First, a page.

The Dominicans and the Making of Florentine Cultural Identity (13th-14th centuries)
From Firenze University Press Book
Johannes Bartuschat, University of Zurich
Elisa Brilli, University of Toronto
Delphine Carron, University of Fribourg
In the summer 1292 or shortly after, Guido Cavalcanti composes a somehow irreverent sonnet mocking both the new cult addressed to an image of the Virgin, posited in the loggia of Orsanmichele in Florence, and the concerns raised by Franciscan friars, who considered such popular piety as a form of worship — but only because, as Calvanti maliciously insinuates, the miraculous icon happens to be far from their convent.
In his reply, Guido Orlandi reminds him of the basic principles of Christian doctrines in terms of Mariology. He also invites his fellow to keep in due respect the mendicant orders. Franciscans, of course, who know the divine scriptures, and even more so –add Orlandi– Dominicans who are «the defenders of our faith» and whose «preaching is our medicine».
Dominicans’ mission as defensores fidei is a pervasive adage, well-spread in all Christian West. As this example shows, it is also an actual fact, which imbues city life and is worthwhile to be recalled, perhaps as a warning, to an excessively free-spirited love poet. As is generally the case with mendicant friars, Preachers have been an object of interest for medievalists since the collective research that characterized the Sixties and Seventies. As a result of the eighth centenary of the foundation of the Dominican Order in 2016, numerous publications and academic conferences have enriched this tradition of study. In comparison with these contributions, which have been intended for academic and non-specialist readers alike, this collection of essays is unique for its interdisciplinary approach as well as its specific focus, namely the city of Florence from the 1293 Ordinamenti di giustizia to the resistance against the siege of Henry VII in 1313.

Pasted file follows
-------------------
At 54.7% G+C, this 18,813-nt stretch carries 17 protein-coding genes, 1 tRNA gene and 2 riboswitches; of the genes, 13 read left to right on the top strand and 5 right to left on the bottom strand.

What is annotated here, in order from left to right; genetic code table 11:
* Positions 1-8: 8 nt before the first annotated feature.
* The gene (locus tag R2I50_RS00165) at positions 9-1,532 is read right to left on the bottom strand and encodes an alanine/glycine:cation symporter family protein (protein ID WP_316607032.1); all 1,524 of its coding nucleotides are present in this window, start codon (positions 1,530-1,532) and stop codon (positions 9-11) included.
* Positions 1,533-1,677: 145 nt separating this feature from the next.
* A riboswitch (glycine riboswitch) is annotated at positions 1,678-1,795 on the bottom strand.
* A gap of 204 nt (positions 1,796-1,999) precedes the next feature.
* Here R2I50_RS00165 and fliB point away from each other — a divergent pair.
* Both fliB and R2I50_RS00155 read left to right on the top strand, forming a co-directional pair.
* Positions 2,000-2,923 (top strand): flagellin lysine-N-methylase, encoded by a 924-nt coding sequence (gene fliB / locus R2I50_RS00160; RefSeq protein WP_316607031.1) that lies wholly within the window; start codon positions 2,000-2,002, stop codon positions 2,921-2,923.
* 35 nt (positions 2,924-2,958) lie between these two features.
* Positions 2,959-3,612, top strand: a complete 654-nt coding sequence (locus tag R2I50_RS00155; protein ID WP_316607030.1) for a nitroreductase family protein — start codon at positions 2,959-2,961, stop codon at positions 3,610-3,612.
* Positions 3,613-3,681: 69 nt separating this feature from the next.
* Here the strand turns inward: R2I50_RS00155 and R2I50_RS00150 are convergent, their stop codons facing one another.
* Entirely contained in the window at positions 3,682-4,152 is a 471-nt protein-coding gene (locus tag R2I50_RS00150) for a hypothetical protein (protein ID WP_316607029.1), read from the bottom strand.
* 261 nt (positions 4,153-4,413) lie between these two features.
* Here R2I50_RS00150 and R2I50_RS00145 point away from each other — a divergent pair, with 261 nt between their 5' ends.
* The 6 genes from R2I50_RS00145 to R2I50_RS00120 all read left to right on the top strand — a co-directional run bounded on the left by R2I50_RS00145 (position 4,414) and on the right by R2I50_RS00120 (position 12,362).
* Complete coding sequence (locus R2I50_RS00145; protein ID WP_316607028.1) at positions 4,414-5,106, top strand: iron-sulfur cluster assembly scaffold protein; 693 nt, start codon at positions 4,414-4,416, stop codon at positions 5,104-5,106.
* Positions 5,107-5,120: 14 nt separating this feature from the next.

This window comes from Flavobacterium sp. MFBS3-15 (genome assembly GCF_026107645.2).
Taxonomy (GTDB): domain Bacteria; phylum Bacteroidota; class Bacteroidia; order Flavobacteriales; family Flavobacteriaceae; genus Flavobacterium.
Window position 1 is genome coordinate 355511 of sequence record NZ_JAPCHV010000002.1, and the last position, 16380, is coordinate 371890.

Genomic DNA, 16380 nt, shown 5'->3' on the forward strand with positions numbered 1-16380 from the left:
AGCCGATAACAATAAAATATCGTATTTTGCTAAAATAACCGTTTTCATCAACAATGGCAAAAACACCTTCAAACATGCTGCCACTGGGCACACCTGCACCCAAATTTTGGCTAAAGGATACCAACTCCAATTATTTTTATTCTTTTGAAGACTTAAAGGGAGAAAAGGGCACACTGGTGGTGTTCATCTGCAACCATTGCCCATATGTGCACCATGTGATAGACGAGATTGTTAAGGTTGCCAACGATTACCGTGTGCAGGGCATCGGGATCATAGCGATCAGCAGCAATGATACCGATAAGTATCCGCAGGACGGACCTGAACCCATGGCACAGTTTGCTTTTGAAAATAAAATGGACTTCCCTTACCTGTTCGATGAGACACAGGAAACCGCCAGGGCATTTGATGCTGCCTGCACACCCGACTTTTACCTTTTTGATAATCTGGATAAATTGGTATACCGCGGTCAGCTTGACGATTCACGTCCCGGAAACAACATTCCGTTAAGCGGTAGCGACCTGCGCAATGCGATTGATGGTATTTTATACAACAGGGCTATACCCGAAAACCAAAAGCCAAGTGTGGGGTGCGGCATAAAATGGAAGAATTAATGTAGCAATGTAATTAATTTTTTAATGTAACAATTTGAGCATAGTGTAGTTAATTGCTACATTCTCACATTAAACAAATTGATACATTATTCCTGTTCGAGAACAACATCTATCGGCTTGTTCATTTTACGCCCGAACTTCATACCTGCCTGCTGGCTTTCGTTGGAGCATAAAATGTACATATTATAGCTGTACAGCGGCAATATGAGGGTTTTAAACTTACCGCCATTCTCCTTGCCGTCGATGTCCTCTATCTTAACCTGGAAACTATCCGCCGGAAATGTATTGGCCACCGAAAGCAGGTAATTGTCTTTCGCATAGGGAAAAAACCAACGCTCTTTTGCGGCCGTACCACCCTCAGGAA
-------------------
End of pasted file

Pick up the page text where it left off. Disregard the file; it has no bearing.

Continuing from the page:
It results from the research project Ambizione initiated by Delphine Carron and consolidated during the eponymous international conference at the Institute of Romance Studies and the Institute of Philosophy, University of Zurich (8–9 December 2016).
Its first aim is to create a dialogue between two distinct scholarly traditions: on the one hand, studies on cultural and political activity, as well as the didactic, theological, religious and pastoral initiatives of the Dominican Order; and on the other hand, studies on the history of Florence between the thirteenth and fourteenth centuries. Needless to say, Florence still dominates the historiography of central-northern Italy to the extent that it has progressively become the reference paradigm with which to explore other communal realities, especially Popular ones.
What was the contribution of the Dominicans to the construction of a specifically Florentine cultural identity and, vice versa, in what way did the Florentine context shape and precipitate unprecedented variations of customs and characteristic features of an Order that was, by nature and by vocation, translocal?
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